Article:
Impact of grounding and filtering on power insulation monitoring in insulated terrestrial power networks

Pieter Karel Anton van Vugt, Rob Bijman, R.B. Timens, Frank Bernardus Johannes Leferink

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    Insulated terrestrial power networks are used for reliable systems such as large production plants, hospital operating rooms and naval ships. The system is isolated from ground and a first fault, such as a short circuit between a phase and ground, will not result in disconnection of the power via residential current devices. The power system does however have to be monitored to measure the fault and correct it, before a second fault occurs. The disadvantage is the maximum capacitance to ground which is allowed because the detection of a first fault to ground is interfered by those capacitances. In modern electronic systems many power line filters are used, increasing capacitance to ground, which is posing a big constraint in the design. Several power insulation monitoring devices have been evaluated and the impact of power line filters has been analyzed to see how much capacitance to ground can be tolerated in practice without impairing the first fault detection.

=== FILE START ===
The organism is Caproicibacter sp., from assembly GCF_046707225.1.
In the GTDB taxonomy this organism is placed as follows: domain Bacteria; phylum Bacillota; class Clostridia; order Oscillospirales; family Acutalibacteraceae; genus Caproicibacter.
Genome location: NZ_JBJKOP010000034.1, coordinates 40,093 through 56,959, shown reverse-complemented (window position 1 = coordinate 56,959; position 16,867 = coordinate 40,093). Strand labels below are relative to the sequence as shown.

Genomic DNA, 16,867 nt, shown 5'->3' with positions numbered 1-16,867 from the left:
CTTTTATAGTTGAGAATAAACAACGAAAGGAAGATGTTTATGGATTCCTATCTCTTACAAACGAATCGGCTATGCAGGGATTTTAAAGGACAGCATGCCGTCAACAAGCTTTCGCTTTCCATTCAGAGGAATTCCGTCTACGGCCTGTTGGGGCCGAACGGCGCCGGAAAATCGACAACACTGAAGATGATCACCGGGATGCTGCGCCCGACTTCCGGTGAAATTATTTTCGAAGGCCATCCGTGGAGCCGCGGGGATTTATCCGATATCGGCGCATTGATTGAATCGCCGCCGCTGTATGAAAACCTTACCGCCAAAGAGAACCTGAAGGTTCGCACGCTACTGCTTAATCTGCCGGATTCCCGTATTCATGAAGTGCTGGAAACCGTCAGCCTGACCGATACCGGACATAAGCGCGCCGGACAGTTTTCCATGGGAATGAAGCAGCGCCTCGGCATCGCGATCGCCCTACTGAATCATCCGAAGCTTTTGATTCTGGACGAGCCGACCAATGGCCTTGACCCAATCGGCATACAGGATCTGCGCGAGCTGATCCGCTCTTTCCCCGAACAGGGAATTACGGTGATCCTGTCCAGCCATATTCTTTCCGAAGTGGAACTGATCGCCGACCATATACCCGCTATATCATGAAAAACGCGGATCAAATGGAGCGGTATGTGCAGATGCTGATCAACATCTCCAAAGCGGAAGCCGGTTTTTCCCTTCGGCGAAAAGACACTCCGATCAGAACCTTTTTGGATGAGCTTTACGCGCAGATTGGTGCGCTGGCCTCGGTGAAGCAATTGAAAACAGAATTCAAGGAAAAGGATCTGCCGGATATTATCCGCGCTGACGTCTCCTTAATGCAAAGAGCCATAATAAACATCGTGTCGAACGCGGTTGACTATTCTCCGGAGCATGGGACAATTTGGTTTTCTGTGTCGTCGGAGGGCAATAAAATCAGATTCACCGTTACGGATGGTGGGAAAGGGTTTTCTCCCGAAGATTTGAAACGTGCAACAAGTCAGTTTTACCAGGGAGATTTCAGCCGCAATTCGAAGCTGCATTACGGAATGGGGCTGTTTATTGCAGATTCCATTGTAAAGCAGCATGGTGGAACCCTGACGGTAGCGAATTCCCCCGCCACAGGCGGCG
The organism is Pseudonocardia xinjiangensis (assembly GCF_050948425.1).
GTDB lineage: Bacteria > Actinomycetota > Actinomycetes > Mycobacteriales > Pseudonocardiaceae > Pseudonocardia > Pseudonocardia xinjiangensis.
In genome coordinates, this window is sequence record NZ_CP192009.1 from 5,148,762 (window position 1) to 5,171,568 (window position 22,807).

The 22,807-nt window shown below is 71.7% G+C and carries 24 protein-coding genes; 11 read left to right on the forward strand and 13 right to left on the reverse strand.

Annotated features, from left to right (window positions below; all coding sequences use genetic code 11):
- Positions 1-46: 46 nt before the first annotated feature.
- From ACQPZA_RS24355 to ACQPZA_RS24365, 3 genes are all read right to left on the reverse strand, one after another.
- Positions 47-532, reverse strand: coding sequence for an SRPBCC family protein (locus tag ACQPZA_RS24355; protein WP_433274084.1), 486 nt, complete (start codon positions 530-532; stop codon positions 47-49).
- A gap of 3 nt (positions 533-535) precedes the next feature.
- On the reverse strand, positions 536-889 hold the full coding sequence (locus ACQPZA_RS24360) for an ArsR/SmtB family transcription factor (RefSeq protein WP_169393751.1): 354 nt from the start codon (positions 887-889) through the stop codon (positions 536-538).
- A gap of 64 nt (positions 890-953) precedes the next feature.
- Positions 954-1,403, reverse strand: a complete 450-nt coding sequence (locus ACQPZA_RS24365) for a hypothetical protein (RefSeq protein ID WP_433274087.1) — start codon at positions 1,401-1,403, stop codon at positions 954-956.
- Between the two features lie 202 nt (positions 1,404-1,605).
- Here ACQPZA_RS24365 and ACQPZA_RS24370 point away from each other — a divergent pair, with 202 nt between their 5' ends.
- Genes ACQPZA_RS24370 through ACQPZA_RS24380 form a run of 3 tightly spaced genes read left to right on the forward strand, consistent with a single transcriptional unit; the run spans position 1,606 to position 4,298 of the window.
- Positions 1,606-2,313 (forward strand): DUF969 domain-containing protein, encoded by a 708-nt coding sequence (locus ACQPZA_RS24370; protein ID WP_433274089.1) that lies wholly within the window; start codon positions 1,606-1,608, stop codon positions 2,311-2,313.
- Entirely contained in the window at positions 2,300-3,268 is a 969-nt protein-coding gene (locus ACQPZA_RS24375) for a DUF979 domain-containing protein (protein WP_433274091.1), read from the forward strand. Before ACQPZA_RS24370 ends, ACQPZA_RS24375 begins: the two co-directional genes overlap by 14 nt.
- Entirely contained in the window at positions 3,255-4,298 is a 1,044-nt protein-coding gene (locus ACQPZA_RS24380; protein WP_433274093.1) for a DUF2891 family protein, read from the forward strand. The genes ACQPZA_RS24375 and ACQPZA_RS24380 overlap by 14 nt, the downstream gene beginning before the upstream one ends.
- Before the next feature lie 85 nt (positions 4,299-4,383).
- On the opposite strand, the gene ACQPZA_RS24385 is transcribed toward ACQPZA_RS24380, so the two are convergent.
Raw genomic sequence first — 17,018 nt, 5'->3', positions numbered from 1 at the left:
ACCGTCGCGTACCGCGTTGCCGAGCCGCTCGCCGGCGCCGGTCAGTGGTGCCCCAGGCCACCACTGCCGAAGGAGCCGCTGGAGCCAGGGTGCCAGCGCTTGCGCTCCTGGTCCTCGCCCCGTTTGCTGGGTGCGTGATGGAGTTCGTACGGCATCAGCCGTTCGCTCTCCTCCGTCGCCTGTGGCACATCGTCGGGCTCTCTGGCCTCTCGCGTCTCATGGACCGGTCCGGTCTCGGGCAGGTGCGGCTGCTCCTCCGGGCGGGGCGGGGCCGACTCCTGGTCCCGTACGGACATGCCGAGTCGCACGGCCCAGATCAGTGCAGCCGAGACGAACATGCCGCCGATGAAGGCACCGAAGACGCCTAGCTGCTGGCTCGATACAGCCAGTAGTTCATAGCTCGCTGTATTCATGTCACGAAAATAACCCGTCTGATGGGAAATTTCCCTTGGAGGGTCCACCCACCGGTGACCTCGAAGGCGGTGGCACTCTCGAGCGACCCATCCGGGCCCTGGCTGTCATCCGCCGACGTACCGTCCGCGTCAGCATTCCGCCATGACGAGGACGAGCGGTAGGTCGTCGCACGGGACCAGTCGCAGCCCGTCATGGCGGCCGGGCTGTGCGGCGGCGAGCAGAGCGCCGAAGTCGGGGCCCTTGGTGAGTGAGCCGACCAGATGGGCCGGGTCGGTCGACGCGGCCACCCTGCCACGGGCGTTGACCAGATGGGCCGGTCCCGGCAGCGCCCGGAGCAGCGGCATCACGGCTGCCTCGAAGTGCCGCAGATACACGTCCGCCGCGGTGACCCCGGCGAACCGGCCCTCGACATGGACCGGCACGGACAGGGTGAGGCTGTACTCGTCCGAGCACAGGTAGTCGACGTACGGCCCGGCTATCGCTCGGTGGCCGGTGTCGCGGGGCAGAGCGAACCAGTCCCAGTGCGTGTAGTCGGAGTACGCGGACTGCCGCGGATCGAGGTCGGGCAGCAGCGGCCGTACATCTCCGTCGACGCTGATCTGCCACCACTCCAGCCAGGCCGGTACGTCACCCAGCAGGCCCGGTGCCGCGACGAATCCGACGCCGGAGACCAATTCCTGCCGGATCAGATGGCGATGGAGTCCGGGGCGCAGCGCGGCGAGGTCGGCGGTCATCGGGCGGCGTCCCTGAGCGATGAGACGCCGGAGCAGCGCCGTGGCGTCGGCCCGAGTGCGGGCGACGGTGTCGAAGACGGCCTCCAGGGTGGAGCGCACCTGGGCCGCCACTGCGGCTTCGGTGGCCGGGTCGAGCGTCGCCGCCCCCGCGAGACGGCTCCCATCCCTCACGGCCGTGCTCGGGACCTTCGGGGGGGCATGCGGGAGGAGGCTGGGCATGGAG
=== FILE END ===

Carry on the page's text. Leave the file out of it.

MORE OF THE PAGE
Original languageUndefined
    Title of host publicationProceedings of the 2013 International Symposium on Electromagnetic Compatibility (EMC Europe)
    Place of PublicationUSA
    Number of pages6
    ISBN (Print)978-1-4673-4979-6
    Publication statusPublished - 4 Sept 2013
    EventEMC Europe 2013: International Symposium on Electromagnetic Compatibility - Brugge, Belgium
    Duration: 2 Sept 20136 Sept 2013

    Publication series

    PublisherIEEE Electromagnetic Compatibility Society


    ConferenceEMC Europe 2013


    • EWI-23662
    • IR-87194
    • METIS-297821

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